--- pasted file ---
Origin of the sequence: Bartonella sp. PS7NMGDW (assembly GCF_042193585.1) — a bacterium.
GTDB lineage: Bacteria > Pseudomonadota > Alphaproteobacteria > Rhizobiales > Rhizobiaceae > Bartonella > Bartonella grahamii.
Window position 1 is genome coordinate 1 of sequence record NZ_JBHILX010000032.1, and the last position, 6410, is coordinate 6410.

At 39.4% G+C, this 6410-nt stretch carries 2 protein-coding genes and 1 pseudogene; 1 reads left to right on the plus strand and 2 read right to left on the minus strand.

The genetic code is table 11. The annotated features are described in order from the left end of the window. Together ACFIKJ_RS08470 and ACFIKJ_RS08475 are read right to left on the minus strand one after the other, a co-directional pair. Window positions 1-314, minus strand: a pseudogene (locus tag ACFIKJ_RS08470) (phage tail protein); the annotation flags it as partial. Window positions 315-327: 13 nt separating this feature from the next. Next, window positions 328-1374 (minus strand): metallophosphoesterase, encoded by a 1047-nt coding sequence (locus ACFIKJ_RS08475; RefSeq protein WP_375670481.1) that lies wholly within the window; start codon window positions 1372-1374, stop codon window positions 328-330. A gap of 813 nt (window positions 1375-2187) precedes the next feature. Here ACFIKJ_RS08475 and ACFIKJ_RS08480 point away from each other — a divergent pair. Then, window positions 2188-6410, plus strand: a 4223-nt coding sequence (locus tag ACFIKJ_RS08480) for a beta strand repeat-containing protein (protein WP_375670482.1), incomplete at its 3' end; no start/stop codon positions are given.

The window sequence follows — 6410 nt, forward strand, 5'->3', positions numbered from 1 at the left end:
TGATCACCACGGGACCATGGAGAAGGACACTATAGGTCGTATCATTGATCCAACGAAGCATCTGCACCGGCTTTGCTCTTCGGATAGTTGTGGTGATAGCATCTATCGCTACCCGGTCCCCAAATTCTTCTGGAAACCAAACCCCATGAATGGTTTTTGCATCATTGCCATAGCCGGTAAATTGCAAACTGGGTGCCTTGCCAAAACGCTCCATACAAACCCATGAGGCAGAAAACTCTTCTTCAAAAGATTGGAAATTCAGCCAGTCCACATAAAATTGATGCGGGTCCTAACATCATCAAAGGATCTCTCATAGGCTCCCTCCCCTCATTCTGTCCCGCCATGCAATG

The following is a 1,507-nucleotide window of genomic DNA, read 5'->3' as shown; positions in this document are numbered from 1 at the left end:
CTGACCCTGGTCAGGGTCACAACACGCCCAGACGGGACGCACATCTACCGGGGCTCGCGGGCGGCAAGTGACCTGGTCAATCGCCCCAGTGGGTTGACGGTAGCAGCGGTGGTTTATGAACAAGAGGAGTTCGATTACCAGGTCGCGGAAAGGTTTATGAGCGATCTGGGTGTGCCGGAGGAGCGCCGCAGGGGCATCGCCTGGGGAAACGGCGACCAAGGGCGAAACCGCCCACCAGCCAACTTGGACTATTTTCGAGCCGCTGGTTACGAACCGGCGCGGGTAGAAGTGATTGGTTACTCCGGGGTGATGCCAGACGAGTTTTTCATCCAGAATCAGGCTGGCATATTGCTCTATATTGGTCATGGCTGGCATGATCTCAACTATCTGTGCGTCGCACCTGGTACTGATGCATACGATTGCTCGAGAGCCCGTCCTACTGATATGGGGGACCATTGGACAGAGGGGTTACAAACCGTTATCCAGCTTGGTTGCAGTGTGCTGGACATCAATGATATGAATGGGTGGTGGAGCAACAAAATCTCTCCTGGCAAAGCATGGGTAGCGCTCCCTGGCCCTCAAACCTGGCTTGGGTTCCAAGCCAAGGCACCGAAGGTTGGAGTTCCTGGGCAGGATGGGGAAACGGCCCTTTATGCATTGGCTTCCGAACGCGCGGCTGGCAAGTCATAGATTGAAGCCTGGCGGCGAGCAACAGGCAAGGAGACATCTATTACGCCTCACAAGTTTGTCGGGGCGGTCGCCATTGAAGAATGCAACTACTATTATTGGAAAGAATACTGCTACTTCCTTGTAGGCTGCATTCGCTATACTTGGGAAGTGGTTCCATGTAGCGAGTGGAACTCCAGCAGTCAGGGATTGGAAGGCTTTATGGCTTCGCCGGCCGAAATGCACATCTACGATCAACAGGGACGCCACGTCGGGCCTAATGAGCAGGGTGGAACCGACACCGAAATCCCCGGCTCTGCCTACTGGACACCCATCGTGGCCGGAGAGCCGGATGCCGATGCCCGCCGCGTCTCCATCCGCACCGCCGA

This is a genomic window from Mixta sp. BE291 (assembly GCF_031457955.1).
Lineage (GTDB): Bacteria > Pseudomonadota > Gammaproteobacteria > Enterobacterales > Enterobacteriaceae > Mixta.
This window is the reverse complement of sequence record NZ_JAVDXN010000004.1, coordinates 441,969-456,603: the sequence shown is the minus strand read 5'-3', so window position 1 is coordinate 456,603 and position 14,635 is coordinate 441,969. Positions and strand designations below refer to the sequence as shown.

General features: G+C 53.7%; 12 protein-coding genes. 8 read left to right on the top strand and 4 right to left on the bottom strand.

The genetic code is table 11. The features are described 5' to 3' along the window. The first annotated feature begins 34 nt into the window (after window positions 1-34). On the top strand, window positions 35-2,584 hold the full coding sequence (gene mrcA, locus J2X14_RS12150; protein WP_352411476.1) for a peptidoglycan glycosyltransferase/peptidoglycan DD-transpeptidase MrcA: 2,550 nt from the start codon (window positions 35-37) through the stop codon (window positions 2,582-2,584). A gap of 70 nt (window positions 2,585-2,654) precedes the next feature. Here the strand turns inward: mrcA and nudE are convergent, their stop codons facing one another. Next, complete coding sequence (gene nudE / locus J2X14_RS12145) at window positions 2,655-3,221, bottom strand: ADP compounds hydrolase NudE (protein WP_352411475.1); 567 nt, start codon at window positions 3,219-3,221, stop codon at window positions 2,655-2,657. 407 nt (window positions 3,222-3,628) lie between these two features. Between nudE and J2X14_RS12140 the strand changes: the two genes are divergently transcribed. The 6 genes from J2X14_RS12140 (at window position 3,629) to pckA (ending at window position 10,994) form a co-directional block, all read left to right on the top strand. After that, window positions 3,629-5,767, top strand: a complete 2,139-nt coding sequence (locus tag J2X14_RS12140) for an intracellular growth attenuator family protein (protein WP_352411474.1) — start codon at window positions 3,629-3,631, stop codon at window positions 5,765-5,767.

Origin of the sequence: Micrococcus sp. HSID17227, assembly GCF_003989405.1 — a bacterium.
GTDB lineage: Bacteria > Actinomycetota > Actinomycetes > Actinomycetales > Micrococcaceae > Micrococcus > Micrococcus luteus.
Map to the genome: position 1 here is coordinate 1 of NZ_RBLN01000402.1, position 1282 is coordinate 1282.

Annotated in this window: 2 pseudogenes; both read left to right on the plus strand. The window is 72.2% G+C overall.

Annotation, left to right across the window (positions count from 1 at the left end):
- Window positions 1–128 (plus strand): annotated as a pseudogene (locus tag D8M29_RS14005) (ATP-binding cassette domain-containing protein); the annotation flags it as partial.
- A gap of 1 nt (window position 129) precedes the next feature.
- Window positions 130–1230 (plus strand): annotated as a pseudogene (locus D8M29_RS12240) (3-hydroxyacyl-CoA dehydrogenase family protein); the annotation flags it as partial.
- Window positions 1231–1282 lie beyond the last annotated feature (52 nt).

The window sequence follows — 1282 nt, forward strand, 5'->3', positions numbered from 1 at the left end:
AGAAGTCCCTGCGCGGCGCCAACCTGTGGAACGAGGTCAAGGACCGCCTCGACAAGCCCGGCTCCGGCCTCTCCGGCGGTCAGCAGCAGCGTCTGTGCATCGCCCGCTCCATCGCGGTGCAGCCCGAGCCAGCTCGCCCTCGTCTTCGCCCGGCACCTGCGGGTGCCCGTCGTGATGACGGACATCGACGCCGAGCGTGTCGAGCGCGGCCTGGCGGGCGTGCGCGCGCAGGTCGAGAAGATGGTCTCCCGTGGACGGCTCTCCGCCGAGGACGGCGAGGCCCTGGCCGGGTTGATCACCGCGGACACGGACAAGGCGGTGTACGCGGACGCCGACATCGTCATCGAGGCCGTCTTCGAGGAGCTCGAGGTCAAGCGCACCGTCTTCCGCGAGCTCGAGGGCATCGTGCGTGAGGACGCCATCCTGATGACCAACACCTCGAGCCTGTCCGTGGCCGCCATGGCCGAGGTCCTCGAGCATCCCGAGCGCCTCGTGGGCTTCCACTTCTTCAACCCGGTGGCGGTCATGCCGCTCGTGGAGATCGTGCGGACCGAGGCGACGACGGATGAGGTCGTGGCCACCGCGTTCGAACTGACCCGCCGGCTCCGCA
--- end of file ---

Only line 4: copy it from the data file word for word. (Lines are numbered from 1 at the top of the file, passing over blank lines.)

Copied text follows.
At 39.4% G+C, this 6410-nt stretch carries 2 protein-coding genes and 1 pseudogene; 1 reads left to right on the plus strand and 2 read right to left on the minus strand.